Your editor will appreciate it and so will your readers.

~~~

TKZers: Did you know there were rules for the order of adjectives?

As a writer, do you love adjectives? Or would you rather discard them in the same wastebasket with adverbs?

~~~

Debbie Burke is an absentminded (opinion) aging (age) blond (color) Montana (origin) thriller (purpose) writer who never uses more than two adjectives in a row. You can verify that if you read Debbie’s six-book series at this link.

To Adverb or Not to Adverb?

I’m in the midst of revisions – which is why today’s blog post is rather short – and (as always) wrestling with some of the the writerly tics that seem to invade every new manuscript. Today I faced the perennially thorny issue of adverb use, particularly when it comes to dialogue tags. I have a wonderful writing group partner who is particularly good at pointing out sloppy adverb use, highlighting all the ‘quietly/desperately/softly/angrily’ kind of dialogue slips that I have a tendency to make. She’s also very good at pointing out all the times I ‘tell’ rather than ‘show’ so I’m definitely feeling rather humble at the moment:)

As with any revision process, I make a judgment call on whether to keep the dreaded adverbs and when to curtail the amount of ‘showing’ versus ‘telling’ (sometimes not using an adverb actually makes the prose sound more awkward). My writing partner uses (and highly recommends) a program called ProWriting Aid, which apparently helps highlight problematic and sloppy writing but I am reluctant to go down that path for fear it will wreck my prose (or maybe I’m just afraid of all the writing errors it will illuminate!). Another writing partner ran some of her latest novel through ‘Grammarly’ with nightmarish results…which only confirmed my fears!

So my question to you all, is do you use any of these online writing aids? Have you run your prose through any of these kinds of grammar/writing checks and if so, was it helpful? How do you approach this type of stylistic revision when it comes to fiction  (up till now I’ve tended to prefer to go with my gut…) and finally – to adverb, or not to adverb, that is the question…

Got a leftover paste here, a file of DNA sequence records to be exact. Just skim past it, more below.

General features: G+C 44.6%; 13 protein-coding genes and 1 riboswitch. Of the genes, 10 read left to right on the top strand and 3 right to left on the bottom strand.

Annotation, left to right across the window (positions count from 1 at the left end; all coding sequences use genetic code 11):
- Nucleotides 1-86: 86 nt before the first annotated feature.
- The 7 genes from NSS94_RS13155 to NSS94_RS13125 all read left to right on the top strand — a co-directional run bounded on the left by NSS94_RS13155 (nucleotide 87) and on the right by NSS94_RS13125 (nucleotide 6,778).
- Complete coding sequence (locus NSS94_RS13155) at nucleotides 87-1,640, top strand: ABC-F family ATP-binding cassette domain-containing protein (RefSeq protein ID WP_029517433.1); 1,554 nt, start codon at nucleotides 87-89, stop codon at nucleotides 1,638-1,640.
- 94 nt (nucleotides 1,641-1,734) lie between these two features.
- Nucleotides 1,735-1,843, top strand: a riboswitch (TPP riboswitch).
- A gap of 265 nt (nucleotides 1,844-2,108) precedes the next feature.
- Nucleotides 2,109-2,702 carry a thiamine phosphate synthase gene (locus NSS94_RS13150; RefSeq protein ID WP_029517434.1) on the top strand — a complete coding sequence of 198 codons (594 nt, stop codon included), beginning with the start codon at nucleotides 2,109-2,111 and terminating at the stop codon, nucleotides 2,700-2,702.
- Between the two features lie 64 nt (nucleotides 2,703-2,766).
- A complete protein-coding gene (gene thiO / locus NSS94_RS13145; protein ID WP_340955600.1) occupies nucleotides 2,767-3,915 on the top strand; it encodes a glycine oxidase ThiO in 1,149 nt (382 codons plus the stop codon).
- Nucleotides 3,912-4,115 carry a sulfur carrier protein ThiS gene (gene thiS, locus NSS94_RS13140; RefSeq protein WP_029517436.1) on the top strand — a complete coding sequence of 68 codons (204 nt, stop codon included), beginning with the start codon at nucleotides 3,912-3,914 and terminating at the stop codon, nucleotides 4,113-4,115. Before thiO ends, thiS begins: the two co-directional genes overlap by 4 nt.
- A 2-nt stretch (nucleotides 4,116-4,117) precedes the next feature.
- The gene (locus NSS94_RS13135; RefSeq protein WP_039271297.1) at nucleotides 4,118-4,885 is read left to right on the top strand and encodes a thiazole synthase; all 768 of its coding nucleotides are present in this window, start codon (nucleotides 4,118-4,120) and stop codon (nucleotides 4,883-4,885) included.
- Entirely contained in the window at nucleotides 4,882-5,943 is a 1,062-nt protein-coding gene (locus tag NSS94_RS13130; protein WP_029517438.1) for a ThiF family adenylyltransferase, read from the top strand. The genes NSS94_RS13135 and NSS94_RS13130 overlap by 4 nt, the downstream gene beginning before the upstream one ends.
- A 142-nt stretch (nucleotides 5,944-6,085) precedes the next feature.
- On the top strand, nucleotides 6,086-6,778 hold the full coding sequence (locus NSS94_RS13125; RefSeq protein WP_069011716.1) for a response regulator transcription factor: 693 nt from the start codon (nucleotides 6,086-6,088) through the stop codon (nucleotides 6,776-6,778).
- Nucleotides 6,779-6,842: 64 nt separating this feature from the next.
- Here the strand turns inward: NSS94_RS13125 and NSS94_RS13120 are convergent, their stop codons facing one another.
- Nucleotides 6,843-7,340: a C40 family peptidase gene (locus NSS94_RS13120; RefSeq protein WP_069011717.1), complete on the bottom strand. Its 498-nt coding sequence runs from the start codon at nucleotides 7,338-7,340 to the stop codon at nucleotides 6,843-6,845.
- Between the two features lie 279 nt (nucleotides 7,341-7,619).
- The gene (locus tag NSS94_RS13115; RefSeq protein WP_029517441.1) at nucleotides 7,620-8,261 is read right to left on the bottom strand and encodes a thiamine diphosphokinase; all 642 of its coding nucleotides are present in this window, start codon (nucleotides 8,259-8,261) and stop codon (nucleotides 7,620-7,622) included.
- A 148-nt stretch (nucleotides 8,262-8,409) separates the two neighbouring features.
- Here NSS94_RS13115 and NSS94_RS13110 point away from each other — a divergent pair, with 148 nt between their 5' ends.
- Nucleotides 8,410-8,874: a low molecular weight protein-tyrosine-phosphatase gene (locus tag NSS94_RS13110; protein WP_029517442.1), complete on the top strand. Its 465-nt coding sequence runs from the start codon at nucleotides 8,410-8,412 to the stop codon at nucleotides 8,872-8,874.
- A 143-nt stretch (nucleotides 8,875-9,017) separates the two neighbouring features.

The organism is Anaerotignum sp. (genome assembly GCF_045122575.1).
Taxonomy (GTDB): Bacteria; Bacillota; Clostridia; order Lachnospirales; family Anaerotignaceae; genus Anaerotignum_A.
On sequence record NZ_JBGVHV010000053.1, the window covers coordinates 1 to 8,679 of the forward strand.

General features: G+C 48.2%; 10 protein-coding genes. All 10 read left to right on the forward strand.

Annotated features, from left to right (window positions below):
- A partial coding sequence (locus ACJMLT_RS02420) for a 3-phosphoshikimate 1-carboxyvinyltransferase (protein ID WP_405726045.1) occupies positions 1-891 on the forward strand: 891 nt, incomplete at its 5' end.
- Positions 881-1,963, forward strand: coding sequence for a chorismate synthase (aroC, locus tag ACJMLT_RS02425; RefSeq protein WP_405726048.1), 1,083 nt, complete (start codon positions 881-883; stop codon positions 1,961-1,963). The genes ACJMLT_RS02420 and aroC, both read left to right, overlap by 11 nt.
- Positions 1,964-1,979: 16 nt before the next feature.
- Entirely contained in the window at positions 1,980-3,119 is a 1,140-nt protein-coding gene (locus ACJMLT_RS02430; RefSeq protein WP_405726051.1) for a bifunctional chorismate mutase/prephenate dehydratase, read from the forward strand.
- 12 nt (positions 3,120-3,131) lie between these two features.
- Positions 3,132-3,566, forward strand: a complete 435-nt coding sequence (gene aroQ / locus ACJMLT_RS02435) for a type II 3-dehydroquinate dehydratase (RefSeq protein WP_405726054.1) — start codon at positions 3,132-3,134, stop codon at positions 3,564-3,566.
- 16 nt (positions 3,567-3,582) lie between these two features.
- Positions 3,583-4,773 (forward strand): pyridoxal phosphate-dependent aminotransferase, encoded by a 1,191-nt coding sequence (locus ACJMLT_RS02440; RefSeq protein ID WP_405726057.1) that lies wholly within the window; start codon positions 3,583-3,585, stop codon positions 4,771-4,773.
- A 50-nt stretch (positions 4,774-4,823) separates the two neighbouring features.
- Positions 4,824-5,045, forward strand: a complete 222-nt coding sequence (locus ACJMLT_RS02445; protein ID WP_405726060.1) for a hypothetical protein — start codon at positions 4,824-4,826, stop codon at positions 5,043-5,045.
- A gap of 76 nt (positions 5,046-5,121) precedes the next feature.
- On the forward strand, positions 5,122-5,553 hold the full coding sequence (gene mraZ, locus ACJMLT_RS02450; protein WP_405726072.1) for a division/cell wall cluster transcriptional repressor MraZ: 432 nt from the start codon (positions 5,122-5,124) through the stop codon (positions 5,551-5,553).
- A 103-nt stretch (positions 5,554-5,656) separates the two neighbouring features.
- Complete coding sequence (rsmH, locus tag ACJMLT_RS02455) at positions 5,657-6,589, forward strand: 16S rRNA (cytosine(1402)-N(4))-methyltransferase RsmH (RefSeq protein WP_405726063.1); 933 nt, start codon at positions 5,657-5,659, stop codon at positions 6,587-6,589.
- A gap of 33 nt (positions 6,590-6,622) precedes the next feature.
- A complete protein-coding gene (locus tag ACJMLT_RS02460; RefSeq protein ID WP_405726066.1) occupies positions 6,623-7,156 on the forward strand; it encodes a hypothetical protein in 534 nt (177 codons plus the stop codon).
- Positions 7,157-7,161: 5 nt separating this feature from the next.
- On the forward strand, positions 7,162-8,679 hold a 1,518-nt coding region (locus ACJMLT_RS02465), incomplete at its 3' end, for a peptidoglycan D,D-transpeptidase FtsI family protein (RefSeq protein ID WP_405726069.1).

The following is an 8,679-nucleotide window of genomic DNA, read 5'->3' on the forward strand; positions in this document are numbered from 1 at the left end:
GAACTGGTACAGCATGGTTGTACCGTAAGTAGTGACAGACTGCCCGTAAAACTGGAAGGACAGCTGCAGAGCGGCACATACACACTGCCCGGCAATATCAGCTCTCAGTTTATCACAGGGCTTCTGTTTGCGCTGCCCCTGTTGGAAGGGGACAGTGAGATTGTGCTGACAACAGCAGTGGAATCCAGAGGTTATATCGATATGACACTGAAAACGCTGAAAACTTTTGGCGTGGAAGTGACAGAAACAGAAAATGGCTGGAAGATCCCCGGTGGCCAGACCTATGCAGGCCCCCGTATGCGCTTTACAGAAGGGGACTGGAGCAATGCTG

PS: Congratulations Jim on completing your draft of the new Mike Romeo thriller! – I’d be interested to hear if you’ve considered adding any of thee online tools to your revision process!

You Finished Your First Draft. Now What?

by James Scott Bell
@jamesscottbell

Done!

Finito!

Sis boom bah!

The first draft of my next Mike Romeo thriller is finished!

Completing a novel is such a great feeling, don’t you agree?

Be ye plotter or pantser, plodder or pounder—whether you write like the Santa Ana winds or like the groundskeeper at the La Brea Tar Pits—typing that last page is always a lovely moment.

How could it not be? You’ve done something only a few people on earth ever do: You’ve transposed a fictive dream in your head to the pages of a completed manuscript so it can be shared with others.

Sure, your novel may be dreck, but by gum it’s your dreck! You labored over it and brought it forth into the world. The good news is dreck can be improved. As Nora Roberts once said, “I can fix a bad page. I can’t fix a blank page.”

So the first thing you should do when you finish a draft is this:

Luxuriate in the moment. Enjoy it. You earned it. Take the rest of the day off.

On the other hand, you could be like Anthony Trollope, the legendary quota man. If he wrote “The End” and saw that he needed another five hundred words for his quota, he’d sigh, take out a fresh sheet of paper, and write “Chapter One.”

Me, I like to take a full, one-day break and do something fun. Like drive to the ocean with Mrs. B after picking up a couple of world-famous fish tacos at Spencer Mackenzie’s. We have a favorite spot on PCH (Pacific Coast Highway for you out-of-towners) where we can park and listen to the waves as we munch.

Or pop some champagne at home and watch a classic movie.

Or anything else that springs to mind. The main thing is to do something to celebrate. Writers need rituals, too.

Then it’s time to get back to work, which means two things: revising your draft and working on your next project.

I’ve always counseled getting some distance (4-6 weeks) from a first draft, then sitting down and reading it through in hard copy, taking minimal notes. You’re trying to come at it like a reader, not the author. You want to analyze the big picture: plot, characters, scenes. Are they working? Are there holes that need patching? Are you sufficiently bonded to the characters? Is it page-turning?

I then fix—or strengthen—those elements.

Then I give the manuscript to a trusted editor for the first pass—Mrs. B. She has been the first reader on every one of my manuscripts and always improves them. She’s especially adept at picking up plot inconsistencies or confusions.

And she puts up with me. When she’s reading quietly in her nook I’ll sometimes walk by, casting her a glance, wondering what she thinks.

“Reading!” she’ll say.

“Oh, sorry. I was just on my way to get a glass of water.”

Cindy’s cop voice: “Move along now. Nothing to see.”

After I incorporate her notes and fixes, I submit to my beta readers.

Then final fixes.

Then a polish. I primarily look at dialogue and scene endings. I find that cutting is an almost foolproof technique. Cutting flab words in dialogue gives it extra verisimilitude. Cutting the last line or two of a scene almost instantly creates more forward momentum.

Then I get a proofread.

Then I’m ready to publish.

Launch day for me is more sedate, but still a time to enjoy the moment.

So let me ask you: Do you have a “ritual” for when you’ve typed that last page? Do you celebrate?

Do you have system (a series of steps) that you follow after your first draft?